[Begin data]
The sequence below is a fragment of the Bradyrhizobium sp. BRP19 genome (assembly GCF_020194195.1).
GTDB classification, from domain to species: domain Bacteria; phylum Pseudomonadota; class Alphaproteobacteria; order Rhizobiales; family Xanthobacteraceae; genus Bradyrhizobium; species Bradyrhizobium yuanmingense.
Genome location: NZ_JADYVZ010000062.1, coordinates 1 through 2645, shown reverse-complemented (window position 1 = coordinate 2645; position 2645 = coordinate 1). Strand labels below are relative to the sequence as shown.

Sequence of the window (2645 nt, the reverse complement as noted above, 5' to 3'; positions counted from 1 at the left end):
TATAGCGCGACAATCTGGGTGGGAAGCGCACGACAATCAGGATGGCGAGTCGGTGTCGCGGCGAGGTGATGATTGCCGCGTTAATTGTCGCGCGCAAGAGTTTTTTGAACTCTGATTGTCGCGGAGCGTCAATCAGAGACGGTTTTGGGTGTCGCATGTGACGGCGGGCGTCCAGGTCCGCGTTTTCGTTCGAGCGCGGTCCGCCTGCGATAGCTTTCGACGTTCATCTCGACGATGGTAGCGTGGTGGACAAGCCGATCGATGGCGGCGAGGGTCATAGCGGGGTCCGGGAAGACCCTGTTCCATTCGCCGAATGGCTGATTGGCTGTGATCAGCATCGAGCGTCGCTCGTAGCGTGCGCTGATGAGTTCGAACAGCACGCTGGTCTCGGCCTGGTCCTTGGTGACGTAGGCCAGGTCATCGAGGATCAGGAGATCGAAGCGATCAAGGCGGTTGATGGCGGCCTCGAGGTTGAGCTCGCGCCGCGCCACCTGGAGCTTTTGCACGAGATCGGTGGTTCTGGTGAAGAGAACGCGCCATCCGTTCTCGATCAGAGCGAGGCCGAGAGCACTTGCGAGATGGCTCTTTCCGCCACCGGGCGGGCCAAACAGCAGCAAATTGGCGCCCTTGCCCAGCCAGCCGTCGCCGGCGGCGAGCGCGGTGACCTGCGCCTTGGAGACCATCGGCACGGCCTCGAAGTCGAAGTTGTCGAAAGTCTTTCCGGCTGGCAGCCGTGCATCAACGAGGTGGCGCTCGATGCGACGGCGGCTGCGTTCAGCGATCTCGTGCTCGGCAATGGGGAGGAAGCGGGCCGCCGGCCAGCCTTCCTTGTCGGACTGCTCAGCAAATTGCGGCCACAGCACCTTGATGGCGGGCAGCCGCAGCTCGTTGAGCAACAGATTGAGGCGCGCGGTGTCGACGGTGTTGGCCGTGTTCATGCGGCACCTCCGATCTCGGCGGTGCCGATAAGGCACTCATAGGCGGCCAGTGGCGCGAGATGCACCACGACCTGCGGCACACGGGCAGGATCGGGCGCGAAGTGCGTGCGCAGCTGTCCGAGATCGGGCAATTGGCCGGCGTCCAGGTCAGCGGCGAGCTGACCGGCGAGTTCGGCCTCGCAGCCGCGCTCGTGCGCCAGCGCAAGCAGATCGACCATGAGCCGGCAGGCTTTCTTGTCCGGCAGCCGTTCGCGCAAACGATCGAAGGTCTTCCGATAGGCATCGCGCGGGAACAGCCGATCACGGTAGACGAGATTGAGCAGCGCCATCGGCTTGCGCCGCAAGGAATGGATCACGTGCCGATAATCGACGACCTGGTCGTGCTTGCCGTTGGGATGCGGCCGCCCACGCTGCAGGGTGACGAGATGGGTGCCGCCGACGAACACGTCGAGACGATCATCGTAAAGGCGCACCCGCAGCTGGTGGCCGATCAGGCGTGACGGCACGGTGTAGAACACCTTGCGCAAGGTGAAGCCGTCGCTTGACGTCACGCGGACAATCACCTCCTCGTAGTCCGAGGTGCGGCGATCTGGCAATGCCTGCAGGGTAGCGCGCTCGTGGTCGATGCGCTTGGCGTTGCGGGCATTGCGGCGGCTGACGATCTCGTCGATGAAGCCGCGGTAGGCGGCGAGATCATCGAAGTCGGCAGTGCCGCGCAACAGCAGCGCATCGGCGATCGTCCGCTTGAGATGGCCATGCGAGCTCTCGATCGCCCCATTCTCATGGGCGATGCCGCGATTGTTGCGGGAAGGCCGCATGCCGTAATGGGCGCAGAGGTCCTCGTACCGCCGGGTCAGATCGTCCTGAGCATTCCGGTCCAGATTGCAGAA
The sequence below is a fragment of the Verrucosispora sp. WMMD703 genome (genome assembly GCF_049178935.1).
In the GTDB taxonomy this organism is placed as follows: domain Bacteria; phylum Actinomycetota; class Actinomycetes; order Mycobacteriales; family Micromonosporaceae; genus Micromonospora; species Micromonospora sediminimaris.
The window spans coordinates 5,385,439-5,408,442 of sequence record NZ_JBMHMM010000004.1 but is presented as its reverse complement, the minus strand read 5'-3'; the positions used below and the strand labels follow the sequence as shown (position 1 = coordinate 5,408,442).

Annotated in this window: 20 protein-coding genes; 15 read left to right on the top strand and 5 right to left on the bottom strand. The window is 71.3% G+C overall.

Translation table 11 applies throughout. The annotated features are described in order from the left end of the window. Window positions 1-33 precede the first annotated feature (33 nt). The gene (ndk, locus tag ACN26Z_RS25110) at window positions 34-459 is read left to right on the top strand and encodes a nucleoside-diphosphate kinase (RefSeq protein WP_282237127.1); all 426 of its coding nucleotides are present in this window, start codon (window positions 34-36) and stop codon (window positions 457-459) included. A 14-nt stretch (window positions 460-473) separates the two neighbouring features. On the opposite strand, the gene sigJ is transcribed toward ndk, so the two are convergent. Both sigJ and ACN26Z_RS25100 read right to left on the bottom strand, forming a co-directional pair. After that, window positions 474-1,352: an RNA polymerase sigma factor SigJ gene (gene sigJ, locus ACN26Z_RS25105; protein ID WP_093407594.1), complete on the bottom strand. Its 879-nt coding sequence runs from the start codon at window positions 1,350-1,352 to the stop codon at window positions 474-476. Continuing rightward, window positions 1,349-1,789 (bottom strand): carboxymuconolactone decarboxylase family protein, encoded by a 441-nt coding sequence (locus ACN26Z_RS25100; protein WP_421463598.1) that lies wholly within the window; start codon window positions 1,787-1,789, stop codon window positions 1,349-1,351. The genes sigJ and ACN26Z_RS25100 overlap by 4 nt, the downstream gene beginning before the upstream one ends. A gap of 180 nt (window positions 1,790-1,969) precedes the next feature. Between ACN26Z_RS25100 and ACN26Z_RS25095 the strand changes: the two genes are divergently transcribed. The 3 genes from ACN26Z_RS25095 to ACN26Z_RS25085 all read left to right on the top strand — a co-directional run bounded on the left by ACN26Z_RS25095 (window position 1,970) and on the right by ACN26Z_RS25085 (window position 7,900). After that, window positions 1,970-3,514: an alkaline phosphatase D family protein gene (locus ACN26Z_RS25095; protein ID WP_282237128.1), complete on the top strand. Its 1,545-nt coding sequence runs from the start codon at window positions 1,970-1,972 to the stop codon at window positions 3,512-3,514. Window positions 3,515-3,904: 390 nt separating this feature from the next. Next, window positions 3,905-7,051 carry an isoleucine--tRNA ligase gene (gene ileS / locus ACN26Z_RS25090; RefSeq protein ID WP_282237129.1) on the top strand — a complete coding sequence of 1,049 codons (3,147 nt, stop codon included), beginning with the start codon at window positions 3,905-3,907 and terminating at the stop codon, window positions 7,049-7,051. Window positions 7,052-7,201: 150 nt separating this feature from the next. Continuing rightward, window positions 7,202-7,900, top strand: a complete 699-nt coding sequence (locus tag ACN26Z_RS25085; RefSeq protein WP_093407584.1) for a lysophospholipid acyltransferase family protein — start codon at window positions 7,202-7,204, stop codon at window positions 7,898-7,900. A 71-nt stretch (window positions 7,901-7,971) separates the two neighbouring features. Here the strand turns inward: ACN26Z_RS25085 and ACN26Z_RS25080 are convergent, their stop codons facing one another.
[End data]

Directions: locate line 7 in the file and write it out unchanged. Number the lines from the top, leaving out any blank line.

In the GTDB taxonomy this organism is placed as follows: domain Bacteria; phylum Actinomycetota; class Actinomycetes; order Mycobacteriales; family Micromonosporaceae; genus Micromonospora; species Micromonospora sediminimaris.